Topics to Talk About Before Marriage
What to discuss to avoid divorce
Marriage is intended to be forever, but there are many things engaged couples don't discuss that can lead to divorce down the road.
Here are nine topics that should be brought up and agreed upon before walking down the aisle.
Money matters and sex
Stef Safran, founder of Chicago-based dating service Stef and the City, shared her top topics:
Money - What are your plans about savings for retirement, vacations, emergency issues. Do you want to have a joint account and separate accounts? Do you want to each put aside money for their fun extras that the other person sees as unnecessary? Make sure that its not one person who managed the money, and it can help to seek out talking to a financial planner to help with some of the more major decisions.
Sex - Maybe right now you want to rip off each other's clothes all of the time- but discussing how you plan to deal with things when one person isn't in the mood or have some sort of agreement of how to deal with making sure that you communicate about your needs and desires especially with the ups and downs of life.
Families - Do you expect that your mother should move in with you if she needs you while your significant other sees a home as the best opinion. Check in to see how you plan to deal with family members, friends and how long of a stay in your home is too long as well as your expectations on the holidays and how you plan on each compromising so that your new family doesn't take a back seat to your family of origin.
Friends - We all bring friends into the mix and accepting that you will need couple time, alone time and separate friend time is important. It's all important to be clear about how much time and how often you are both comfortable with it.
Household Chores/Raising Kids - This one is especially important as more and more two income households are coming into play. If you are both working 40 hours a week, make sure that you divide up the responsibilities and/or seek out help if you need it. A cleaning professional every two weeks can help significantly over picking on whose turn it is to vacuum or do laundry. A nanny to help out can make the difference between a good night's sleep or two people feeling over extended. Make sure you recognize that however you grew up, times have changed. Decisions with the household especially now need to be discussed and not just assumed that "this is a woman's job" or "this is a man's job".
Katie McCann, head of family law at Manchester, UK-based Kuits Solicitors, shared her thoughts:
Prenuptial agreement - The possibility that your marriage may one day come to an end is likely to be the last thing on your mind following your engagement. However, the issue of a pre-nuptial agreement may in fact be a worthwhile discussion to have once your mind turns to the practicalities of your big day and the future ahead of you. Pre-nups are are marital agreements which set out how assets should be divided in the event of a permanent breakdown of the relationship - the intention being to avoid costly and often emotionally demanding litigation in the event of divorce. Pre-nups are not just a way for the wealthier party to keep as much as possible safe from their prospective spouse - pre-nups can be drafted so as to ensure that the less wealthy spouse will be comfortably provided for in the event that the marriage does not last. This may be particularly important for those who anticipate reducing their working hours once they have had children.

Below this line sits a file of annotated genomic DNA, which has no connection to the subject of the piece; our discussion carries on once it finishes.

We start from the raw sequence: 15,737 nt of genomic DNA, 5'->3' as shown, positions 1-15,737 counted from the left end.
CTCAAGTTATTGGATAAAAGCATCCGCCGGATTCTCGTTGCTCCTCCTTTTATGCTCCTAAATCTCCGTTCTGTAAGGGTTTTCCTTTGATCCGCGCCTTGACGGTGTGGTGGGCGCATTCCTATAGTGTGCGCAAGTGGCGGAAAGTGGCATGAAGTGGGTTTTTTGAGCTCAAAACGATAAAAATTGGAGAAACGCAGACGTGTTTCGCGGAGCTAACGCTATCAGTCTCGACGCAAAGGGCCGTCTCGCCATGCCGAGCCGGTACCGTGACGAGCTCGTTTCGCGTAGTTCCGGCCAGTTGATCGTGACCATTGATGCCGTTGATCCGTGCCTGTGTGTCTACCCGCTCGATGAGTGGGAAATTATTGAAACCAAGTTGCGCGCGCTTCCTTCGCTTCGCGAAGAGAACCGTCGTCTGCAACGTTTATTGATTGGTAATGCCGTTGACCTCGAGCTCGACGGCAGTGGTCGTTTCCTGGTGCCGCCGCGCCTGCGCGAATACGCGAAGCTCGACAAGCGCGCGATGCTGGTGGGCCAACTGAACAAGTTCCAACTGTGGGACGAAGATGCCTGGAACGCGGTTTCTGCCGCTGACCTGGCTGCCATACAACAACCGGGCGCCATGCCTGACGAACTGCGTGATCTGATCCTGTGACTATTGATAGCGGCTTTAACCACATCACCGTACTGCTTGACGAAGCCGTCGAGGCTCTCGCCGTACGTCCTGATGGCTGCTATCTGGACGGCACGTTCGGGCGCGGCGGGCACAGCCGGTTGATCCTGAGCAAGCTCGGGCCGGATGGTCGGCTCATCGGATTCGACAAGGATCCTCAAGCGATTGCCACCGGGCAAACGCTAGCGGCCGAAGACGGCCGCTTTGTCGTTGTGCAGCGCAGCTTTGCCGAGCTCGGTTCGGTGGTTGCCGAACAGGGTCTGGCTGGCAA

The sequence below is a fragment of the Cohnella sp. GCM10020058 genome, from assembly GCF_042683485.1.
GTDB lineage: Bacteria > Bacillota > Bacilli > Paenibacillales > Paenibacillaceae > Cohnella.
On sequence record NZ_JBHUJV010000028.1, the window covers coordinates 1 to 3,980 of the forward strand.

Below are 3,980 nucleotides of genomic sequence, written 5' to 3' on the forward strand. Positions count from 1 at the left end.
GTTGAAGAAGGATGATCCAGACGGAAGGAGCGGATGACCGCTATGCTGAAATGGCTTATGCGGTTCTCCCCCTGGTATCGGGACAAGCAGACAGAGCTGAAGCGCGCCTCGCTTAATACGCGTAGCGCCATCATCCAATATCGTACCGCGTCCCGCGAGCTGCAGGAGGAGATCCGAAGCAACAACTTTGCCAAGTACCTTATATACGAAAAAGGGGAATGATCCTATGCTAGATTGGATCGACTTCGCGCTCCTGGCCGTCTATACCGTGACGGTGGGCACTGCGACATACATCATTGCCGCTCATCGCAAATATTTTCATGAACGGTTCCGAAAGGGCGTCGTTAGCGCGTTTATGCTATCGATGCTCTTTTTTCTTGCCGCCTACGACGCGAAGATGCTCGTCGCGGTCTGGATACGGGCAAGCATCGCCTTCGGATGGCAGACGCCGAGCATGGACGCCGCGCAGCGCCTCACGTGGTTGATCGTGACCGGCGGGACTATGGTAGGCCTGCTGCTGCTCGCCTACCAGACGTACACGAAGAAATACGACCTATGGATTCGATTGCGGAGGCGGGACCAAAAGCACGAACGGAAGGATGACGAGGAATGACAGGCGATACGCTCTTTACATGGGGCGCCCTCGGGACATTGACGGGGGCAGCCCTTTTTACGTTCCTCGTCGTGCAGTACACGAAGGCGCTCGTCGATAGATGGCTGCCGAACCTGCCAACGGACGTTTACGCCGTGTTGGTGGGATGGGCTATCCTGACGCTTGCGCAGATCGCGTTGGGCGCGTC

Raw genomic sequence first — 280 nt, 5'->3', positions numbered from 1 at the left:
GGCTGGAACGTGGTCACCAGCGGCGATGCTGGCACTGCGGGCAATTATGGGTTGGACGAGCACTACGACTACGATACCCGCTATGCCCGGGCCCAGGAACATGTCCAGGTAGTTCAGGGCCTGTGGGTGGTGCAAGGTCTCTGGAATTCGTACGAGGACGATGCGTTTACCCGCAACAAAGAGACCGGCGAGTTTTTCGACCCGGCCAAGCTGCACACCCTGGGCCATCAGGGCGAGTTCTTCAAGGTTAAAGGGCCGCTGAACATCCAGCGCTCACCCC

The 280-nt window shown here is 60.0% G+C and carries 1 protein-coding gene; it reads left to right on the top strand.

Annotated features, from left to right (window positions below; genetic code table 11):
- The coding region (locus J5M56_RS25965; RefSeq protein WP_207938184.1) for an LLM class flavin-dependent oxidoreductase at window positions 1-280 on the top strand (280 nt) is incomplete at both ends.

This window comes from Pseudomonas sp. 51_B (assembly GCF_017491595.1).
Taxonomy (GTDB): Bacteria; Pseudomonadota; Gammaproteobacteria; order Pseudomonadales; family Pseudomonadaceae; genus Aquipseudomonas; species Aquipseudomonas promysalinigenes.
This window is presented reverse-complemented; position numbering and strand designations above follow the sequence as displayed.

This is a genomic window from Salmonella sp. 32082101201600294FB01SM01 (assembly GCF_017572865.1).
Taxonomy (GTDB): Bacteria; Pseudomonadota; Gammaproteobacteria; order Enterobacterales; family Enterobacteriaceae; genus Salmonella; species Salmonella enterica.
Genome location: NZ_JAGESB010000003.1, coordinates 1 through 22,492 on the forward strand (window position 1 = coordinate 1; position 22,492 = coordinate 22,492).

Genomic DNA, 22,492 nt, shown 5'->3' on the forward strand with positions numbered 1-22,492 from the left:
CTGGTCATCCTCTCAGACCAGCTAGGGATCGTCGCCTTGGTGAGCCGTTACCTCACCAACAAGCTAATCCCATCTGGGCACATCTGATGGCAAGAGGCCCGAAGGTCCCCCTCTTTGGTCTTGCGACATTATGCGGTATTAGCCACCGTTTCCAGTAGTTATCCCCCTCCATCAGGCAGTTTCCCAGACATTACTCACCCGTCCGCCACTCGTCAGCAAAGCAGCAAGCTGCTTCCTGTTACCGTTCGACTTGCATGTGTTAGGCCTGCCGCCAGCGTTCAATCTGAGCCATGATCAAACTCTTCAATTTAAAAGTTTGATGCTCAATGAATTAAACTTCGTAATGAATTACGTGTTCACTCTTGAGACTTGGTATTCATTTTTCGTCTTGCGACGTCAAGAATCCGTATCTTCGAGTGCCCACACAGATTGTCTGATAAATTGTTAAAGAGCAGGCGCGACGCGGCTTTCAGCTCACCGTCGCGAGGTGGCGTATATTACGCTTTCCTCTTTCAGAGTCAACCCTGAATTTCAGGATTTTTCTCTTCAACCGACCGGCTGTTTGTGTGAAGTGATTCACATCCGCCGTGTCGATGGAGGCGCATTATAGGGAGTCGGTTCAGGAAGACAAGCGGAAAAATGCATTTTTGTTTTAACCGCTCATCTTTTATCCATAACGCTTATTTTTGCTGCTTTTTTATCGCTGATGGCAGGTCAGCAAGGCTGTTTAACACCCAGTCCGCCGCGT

Free time considerations
Karen Sherman, psychologist and author of Marriage Magic! Find It, Keep It, and Make It Last and The Complete Marriage Counselor, shared two more topics:
How to raise issues of concern - Both annoying habits and sexual. Once the glow of the honeymoon phase has left, these negative things do start to come up. If you don't have a way to bring them up, it can become very stressful.
How will you spend free time - Now that you're married, will you still have time with the friends you had when you were single that you share not as a couple? How often? How often do you hope to vacation? Will your ever take separate vacations? Expectations have a lot to do with happiness.
You can't talk enough about money, according to Aimee Bennett, principal with Fagan Business Communications in Castle Rock, Colorado:
Financial status - Discuss the specifics of how much you earn; how much debt you have, what type and at what interest rates; your assets; your credit scores; level of debt; number of credit cards; amount of savings; whether you have child support or spousal support payments from previous relationships; and what your likely outlook is in terms of returning to school, obtaining other employment, etc. Entering a marriage when one spouse or the other (or both) has significant debt can be especially problematic. Starting off a marriage in debt can make it hard to move forward, can create resentment, and can impact credit scores. When creating a joint bank account, if one holder of the account has significant debt, both account holders should be aware that the debt could put both people's
assets at risk.
Also determine how often to discuss finances. Financial discussions help spouses learn more about each other, and help stay on track toward those goals, Bennett said. "Some couples like to have monthly budget reviews and discussions; others do this as well as annual sessions to reframe. When it comes to finances, honesty truly is the best policy. More than anything, be honest with your partner in discussions and urge the same so that you can address any money problems head on."